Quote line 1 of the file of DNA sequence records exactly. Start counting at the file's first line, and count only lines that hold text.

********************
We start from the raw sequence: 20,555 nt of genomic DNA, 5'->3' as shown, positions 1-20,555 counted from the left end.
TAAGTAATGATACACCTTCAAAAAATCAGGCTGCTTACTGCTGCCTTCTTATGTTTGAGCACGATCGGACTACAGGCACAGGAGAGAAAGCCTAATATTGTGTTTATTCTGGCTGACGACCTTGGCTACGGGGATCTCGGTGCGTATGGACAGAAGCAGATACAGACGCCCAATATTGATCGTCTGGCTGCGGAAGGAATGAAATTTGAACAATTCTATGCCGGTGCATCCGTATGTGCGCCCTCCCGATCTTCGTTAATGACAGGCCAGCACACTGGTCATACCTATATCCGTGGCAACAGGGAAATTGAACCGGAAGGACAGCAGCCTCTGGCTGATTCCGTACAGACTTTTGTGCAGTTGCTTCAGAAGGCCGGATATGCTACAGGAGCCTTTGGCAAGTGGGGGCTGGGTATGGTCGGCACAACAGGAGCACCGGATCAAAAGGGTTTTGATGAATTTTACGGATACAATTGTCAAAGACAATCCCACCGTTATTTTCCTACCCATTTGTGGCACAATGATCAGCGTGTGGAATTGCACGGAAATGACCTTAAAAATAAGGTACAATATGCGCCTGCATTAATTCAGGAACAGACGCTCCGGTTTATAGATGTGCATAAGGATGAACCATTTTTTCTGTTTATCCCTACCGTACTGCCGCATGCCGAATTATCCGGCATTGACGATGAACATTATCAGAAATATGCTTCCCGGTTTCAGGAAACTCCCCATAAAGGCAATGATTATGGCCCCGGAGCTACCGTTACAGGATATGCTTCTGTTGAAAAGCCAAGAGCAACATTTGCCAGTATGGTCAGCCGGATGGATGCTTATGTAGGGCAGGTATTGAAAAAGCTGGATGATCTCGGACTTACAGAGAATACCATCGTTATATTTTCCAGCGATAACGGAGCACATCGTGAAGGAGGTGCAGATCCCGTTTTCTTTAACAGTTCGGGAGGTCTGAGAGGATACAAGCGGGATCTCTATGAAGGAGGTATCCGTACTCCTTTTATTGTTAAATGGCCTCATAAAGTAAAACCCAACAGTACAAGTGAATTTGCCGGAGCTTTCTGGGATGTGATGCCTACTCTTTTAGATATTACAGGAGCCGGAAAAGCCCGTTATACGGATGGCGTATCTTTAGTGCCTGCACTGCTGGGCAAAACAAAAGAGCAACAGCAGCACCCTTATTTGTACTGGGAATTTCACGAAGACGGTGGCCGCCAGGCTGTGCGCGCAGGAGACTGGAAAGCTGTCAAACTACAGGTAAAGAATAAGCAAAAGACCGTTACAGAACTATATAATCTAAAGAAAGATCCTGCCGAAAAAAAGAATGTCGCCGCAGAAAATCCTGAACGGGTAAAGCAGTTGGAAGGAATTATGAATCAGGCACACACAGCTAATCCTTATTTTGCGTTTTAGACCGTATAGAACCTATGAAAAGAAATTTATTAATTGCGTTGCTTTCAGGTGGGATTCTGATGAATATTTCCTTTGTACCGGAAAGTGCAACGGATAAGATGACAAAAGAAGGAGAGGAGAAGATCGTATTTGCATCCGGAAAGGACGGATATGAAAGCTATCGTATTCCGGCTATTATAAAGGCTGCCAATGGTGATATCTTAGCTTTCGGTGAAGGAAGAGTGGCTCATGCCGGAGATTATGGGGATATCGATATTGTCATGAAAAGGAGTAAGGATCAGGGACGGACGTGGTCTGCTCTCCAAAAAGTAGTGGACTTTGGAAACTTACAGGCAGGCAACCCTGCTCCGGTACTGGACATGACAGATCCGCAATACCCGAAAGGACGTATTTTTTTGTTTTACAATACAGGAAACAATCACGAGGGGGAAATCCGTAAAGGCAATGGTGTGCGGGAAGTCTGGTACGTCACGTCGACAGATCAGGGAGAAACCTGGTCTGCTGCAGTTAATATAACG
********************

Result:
We start from the raw sequence: 20,555 nt of genomic DNA, 5'->3' as shown, positions 1-20,555 counted from the left end.